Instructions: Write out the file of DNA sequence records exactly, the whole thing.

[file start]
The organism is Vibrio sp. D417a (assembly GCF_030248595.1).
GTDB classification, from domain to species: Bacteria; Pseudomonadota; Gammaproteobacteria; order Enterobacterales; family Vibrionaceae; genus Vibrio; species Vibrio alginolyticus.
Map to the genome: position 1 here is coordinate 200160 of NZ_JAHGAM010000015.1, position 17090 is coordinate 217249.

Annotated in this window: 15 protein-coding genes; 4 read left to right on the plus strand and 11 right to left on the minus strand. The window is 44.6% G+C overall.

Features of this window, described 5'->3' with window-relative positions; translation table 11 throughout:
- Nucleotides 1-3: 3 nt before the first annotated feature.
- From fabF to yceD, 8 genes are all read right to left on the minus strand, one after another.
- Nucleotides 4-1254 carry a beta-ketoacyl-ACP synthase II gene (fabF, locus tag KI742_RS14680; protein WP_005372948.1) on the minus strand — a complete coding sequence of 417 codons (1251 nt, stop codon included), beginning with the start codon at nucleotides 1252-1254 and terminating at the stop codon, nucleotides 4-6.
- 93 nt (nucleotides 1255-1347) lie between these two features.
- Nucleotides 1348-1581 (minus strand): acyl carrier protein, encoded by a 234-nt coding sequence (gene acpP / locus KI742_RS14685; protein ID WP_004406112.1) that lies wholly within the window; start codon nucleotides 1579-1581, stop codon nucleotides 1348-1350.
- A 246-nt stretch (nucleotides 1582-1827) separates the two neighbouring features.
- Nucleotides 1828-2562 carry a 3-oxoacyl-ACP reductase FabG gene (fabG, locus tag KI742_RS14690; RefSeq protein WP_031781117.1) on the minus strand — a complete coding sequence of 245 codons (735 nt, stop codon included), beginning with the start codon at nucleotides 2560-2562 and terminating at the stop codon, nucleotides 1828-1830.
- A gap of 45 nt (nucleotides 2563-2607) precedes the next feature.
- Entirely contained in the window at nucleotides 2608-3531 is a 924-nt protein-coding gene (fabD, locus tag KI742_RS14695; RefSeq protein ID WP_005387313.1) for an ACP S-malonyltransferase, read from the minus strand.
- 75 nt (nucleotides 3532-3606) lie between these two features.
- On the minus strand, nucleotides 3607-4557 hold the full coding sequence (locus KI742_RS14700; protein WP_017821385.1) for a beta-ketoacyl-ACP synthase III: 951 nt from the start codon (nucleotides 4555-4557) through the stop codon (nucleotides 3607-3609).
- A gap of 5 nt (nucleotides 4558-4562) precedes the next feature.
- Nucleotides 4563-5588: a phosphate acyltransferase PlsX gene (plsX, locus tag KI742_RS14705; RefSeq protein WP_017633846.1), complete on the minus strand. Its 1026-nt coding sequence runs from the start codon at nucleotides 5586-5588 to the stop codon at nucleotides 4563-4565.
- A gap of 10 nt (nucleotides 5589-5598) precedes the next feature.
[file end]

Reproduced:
The organism is Vibrio sp. D417a (assembly GCF_030248595.1).
GTDB classification, from domain to species: Bacteria; Pseudomonadota; Gammaproteobacteria; order Enterobacterales; family Vibrionaceae; genus Vibrio; species Vibrio alginolyticus.
Map to the genome: position 1 here is coordinate 200160 of NZ_JAHGAM010000015.1, position 17090 is coordinate 217249.

Annotated in this window: 15 protein-coding genes; 4 read left to right on the plus strand and 11 right to left on the minus strand. The window is 44.6% G+C overall.

Features of this window, described 5'->3' with window-relative positions; translation table 11 throughout:
- Nucleotides 1-3: 3 nt before the first annotated feature.
- From fabF to yceD, 8 genes are all read right to left on the minus strand, one after another.
- Nucleotides 4-1254 carry a beta-ketoacyl-ACP synthase II gene (fabF, locus tag KI742_RS14680; protein WP_005372948.1) on the minus strand — a complete coding sequence of 417 codons (1251 nt, stop codon included), beginning with the start codon at nucleotides 1252-1254 and terminating at the stop codon, nucleotides 4-6.
- 93 nt (nucleotides 1255-1347) lie between these two features.
- Nucleotides 1348-1581 (minus strand): acyl carrier protein, encoded by a 234-nt coding sequence (gene acpP / locus KI742_RS14685; protein ID WP_004406112.1) that lies wholly within the window; start codon nucleotides 1579-1581, stop codon nucleotides 1348-1350.
- A 246-nt stretch (nucleotides 1582-1827) separates the two neighbouring features.
- Nucleotides 1828-2562 carry a 3-oxoacyl-ACP reductase FabG gene (fabG, locus tag KI742_RS14690; RefSeq protein WP_031781117.1) on the minus strand — a complete coding sequence of 245 codons (735 nt, stop codon included), beginning with the start codon at nucleotides 2560-2562 and terminating at the stop codon, nucleotides 1828-1830.
- A gap of 45 nt (nucleotides 2563-2607) precedes the next feature.
- Entirely contained in the window at nucleotides 2608-3531 is a 924-nt protein-coding gene (fabD, locus tag KI742_RS14695; RefSeq protein ID WP_005387313.1) for an ACP S-malonyltransferase, read from the minus strand.
- 75 nt (nucleotides 3532-3606) lie between these two features.
- On the minus strand, nucleotides 3607-4557 hold the full coding sequence (locus KI742_RS14700; protein WP_017821385.1) for a beta-ketoacyl-ACP synthase III: 951 nt from the start codon (nucleotides 4555-4557) through the stop codon (nucleotides 3607-3609).
- A gap of 5 nt (nucleotides 4558-4562) precedes the next feature.
- Nucleotides 4563-5588: a phosphate acyltransferase PlsX gene (plsX, locus tag KI742_RS14705; RefSeq protein WP_017633846.1), complete on the minus strand. Its 1026-nt coding sequence runs from the start codon at nucleotides 5586-5588 to the stop codon at nucleotides 4563-4565.
- A gap of 10 nt (nucleotides 5589-5598) precedes the next feature.